The plays and poems of Shakspeare [according to the text of E. Malone] with notes and 170 illustr. from the plates in Boydell's ed., ed. by A.J. Valpy, Volum 7
QuŔ en diuen els usuaris - Escriviu una ressenya
No hem trobat cap ressenya als llocs habituals.
Frases i termes mÚs freqŘents
answer arms Bardolph bear better blood brother captain comes cousin crown Davy dead death Doll doth Douglas duke earl England English Enter Exeunt Exit eyes face fair faith Falstaff father fear fellow field fight four France French friends give grace hand hanged Harry hath head hear heart Heaven hold honor horse Host hour I'll Jack John keep KING HENRY Lady land leave live look lord majesty master means meet never night noble once peace Percy Pistol play Poins poor pray prince SCENE Shal Shallow sir John soldier soul speak spirit stand sweet sword tell thee thing thou art thought thousand tongue true turn unto West Westmoreland young
PÓgina 350 - By Jove, I am not covetous for gold, Nor care I who doth feed upon my cost; It yearns me not if men my garments wear; Such outward things dwell not in my desires. But if it be a sin to covet honour, I am the most offending soul alive.
PÓgina 184 - Who take the ruffian billows by the top, Curling their monstrous heads, and hanging them With deafening clamour in the slippery clouds, That, with the hurly, death itself awakes ? Canst thou, O partial sleep, give thy repose To the wet sea-boy in an hour so rude ; And in the calmest and most stillest night, With all appliances and means to boot, Deny it to a king ? Then happy low, lie down ! Uneasy lies the head that wears a crown.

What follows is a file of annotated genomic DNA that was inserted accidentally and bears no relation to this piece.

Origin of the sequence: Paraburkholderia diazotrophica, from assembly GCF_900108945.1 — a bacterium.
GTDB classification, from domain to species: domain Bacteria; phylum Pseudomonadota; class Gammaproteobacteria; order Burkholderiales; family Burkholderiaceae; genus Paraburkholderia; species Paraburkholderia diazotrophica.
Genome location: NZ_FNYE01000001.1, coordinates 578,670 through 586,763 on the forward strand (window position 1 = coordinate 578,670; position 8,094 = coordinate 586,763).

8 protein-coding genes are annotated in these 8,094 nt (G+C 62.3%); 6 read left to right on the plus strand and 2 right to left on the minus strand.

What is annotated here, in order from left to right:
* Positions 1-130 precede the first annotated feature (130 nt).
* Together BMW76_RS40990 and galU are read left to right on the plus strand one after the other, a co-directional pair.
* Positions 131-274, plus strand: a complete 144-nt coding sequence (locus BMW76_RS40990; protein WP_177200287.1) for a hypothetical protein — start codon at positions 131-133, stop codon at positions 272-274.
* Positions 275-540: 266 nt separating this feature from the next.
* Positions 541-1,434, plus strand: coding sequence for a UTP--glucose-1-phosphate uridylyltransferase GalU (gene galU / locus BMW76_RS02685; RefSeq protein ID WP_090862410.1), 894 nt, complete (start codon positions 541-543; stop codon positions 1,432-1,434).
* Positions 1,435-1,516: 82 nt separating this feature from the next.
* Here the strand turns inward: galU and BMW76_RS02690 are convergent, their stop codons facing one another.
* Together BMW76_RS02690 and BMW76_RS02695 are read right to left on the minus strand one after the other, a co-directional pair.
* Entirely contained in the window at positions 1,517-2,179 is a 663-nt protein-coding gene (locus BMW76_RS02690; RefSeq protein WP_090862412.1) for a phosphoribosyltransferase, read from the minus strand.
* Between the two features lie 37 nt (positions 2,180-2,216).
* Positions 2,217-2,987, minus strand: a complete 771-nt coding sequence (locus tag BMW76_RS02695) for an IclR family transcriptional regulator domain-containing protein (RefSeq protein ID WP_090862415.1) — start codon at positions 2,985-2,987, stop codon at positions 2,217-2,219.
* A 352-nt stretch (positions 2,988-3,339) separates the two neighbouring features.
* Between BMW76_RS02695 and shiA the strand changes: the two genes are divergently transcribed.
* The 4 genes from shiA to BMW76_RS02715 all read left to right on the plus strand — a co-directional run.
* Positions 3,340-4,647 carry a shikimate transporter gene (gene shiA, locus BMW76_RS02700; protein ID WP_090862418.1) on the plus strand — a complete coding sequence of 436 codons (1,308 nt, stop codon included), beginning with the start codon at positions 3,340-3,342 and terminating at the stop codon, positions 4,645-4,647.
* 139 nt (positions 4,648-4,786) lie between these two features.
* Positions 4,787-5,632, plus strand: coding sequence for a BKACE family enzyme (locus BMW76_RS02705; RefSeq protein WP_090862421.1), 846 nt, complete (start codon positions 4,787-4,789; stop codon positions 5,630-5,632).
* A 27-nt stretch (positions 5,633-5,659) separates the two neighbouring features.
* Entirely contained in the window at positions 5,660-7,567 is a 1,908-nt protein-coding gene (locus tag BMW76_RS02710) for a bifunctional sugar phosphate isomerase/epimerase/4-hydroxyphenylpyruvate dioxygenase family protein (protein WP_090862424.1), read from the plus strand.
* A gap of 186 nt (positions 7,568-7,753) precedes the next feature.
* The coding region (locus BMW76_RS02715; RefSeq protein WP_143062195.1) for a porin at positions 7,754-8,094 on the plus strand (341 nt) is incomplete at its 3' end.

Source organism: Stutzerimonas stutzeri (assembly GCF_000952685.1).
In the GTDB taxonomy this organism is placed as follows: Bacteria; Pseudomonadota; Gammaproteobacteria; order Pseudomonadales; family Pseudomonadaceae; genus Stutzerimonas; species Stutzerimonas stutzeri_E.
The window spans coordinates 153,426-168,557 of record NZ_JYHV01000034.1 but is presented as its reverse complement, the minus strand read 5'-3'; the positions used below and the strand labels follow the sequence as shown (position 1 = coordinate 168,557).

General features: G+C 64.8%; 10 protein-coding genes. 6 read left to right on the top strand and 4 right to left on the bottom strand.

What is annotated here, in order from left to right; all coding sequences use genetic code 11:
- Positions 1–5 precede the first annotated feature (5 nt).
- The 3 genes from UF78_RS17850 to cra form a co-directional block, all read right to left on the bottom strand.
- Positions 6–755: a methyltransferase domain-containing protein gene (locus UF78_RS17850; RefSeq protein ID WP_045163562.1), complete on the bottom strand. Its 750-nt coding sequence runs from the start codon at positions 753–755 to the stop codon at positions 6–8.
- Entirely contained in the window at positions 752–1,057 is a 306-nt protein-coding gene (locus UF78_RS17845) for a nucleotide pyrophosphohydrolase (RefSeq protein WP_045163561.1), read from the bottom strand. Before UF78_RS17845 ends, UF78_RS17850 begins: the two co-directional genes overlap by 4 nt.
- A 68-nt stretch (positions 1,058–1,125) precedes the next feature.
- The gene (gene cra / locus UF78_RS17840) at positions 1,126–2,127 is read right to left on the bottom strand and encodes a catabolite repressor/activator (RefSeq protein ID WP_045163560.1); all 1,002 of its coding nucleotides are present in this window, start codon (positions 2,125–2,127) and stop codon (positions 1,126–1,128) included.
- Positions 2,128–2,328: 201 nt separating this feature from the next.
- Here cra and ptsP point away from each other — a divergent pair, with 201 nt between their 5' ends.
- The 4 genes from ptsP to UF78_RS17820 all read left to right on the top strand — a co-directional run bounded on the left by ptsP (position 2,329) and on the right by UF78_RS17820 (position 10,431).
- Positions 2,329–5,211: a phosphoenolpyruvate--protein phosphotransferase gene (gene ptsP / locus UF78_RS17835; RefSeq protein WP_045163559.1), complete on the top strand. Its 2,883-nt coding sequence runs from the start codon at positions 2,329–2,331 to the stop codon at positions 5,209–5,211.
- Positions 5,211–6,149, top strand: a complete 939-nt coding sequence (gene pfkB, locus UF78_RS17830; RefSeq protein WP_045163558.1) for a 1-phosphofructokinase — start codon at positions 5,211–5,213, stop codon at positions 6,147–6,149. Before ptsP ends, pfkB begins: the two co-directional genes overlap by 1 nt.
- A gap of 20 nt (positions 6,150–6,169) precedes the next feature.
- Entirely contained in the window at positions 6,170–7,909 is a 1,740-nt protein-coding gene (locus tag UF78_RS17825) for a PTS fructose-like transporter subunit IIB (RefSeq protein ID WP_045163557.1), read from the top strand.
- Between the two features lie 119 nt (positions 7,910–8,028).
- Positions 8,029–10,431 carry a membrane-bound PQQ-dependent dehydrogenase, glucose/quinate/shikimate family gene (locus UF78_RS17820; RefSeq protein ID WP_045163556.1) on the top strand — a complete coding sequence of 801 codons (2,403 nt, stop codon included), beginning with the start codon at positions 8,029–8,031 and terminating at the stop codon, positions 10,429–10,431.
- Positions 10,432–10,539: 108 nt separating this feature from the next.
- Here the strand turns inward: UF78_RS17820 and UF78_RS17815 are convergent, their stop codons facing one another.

PÓgina 274 - Where some, like magistrates, correct at home, Others, like merchants, venture trade abroad, Others, like soldiers, armed in their stings, Make boot upon the summer's velvet buds, Which pillage they with merry march bring home To the tent-royal of their ( emperor...
PÓgina 114 - When that this body did contain a spirit, A kingdom for it was too small a bound ; But now, two paces of the vilest earth Is room enough : — this earth, that bears thee dead, Bears not alive so stout a gentleman.
PÓgina 43 - Why, how couldst thou know these men in Kendal green, when it was so dark thou couldst not see thy hand.? come, tell us your reason; what sayest thou to this? Poins. Come, your reason, Jack, your reason, Fal. What, upon compulsion? No; were I at the strappado, or all the racks in the world, I would not tell you on compulsion. Give you a reason on compulsion!
PÓgina 299 - A' made a finer end and went away an it had been any christom* child; a' parted even just between twelve and one, even at the turning o' the tide: for after I saw him fumble with the sheets and play with flowers and smile upon his fingers...
PÓgina 265 - O, FOR a muse of fire, that would ascend The brightest heaven of invention ! A kingdom for a stage, princes to act, And monarchs to behold the swelling scene ! Then should the warlike Harry, like himself, Assume the port of Mars ; and, at his heels, Leashed in like hounds, should famine, sword, and fire, Crouch for employment.
PÓgina 5 - I'll sup. Farewell. Poins. Farewell, my lord. [Exit POINS. P. Hen. I know you all, and will a while uphold The unyok'd humour of your idleness : Yet herein will I imitate the sun, Who doth permit the base contagious clouds ' To smother up his beauty from the world, That when he please again to be himself, Being wanted, he may be more wonder'd at, By breaking through the foul and ugly mists Of vapours, that did seem to strangle him.
PÓgina 132 - Men of all sorts take a pride to gird at me. The brain of this foolish-compounded clay, man, is not able to invent anything that tends to laughter, more than I invent, or is invented on me: I am not only witty in myself, but the cause that wit is in other men.
PÓgina 351 - Tomorrow is Saint Crispian " : Then will he strip his sleeve and show his scars, And say " These wounds I had on Crispin's day.